Most countries in Asia have their own specific cuisine, many of which are now known internationally. However, Lao cuisine is somewhat mysterious, even for a seasoned traveller like me.
One thing all visitors to Laos will notice is that people here drink a lot of coffee (just like in Vietnam). In fact, they say that some of the coffee plantations in southern Laos are among the finest places to harvest coffee beans in the whole of Asia. In Lao cuisine, this home-grown coffee is known as Cafe Pakxong, and it is drank throughout the day.
As you can imagine with its geographical location and its culinary influences, Laos has many noodle dishes included in its cuisine, including a version of Malay Laksa (not pictured) and its own Pho dish, called Feu. Laotians really love their noodle dishes, and even have a stir-fried version called Lard Na, which has a Chinese influence. Other dishes that are not based on noodles, are Mok Pa, which is steamed fish wrapped in a banana leaf, and Som Moo, a type of fermented pork that is often eaten as a street food or as an appetiser before meals. Perhaps the most famous Lao dish I have tried, though, is the Or Lam stew, which I sampled twice in Luang Prabang (it was the perfect tonic after a long and sweaty boat ride from Northern Thailand). Or Lam is a spicy stew made from buffalo meat (or chicken) and usually contains many spices and chilies, including galangal and the infamously fishy Padaek.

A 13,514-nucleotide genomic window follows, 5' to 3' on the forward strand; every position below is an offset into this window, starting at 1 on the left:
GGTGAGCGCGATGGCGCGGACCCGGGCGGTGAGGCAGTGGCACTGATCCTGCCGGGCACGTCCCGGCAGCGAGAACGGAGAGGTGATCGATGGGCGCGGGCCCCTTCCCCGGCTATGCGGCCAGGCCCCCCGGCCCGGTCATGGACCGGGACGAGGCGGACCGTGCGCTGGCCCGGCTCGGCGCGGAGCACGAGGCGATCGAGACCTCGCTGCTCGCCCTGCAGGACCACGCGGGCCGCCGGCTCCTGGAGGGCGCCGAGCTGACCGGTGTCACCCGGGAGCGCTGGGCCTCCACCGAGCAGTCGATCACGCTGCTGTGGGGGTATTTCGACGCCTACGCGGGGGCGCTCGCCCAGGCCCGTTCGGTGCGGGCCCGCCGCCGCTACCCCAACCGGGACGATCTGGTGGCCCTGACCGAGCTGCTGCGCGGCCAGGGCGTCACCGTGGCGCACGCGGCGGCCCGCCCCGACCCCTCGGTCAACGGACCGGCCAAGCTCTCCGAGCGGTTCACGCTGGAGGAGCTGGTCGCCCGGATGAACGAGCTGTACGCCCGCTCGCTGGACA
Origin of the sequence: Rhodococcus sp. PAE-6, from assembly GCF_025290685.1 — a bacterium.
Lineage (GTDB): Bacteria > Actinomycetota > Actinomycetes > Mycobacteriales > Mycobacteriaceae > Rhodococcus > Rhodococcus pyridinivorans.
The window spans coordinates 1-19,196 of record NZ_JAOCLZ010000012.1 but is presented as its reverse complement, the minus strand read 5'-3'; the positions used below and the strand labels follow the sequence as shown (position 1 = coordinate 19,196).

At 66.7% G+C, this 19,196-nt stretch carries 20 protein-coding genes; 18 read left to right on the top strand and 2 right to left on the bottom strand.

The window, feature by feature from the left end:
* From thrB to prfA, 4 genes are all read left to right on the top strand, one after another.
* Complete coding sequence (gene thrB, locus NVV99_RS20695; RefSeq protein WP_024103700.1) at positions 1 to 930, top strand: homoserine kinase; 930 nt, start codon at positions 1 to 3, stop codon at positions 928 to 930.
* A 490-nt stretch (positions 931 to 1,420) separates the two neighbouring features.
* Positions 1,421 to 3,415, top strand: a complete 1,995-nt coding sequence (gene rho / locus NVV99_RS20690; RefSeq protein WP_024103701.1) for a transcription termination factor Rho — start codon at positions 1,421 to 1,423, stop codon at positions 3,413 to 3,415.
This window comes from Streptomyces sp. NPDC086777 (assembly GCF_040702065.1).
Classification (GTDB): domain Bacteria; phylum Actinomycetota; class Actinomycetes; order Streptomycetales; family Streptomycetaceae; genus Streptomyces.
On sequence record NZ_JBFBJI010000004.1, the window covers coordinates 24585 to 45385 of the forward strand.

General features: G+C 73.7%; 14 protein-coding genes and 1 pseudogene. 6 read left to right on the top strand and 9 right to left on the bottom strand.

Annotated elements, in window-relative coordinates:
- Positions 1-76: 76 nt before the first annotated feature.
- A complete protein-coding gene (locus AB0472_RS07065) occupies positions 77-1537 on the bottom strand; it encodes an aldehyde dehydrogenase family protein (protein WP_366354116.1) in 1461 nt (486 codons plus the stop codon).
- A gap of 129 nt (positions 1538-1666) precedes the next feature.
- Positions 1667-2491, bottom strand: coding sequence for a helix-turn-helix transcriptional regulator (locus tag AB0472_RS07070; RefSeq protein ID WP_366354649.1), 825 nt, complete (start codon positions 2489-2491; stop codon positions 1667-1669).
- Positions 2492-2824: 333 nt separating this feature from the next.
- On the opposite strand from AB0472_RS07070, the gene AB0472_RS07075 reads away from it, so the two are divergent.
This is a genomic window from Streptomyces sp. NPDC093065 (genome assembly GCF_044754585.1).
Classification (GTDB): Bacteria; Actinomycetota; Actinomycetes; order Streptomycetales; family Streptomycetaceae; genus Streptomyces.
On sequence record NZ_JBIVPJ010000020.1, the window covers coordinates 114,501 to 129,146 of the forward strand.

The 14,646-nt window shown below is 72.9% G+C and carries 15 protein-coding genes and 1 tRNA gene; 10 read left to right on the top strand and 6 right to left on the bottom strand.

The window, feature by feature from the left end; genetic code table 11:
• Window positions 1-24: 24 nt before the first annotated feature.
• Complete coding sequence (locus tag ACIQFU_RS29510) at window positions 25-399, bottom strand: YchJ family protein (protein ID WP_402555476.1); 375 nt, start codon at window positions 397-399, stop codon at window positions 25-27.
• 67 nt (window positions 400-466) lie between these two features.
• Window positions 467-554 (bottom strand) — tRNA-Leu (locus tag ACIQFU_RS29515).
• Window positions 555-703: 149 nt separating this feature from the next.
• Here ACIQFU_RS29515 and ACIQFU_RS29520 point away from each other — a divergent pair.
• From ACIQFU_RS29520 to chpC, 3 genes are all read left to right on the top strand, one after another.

I never did discover too many desserts in Laos, but I was interested in Lod Xong, which seemed to be the Lao version of Cendol. I wonder what Singaporeans and Indonesians would think about this familiar dessert if they tried this particular variety from Laos?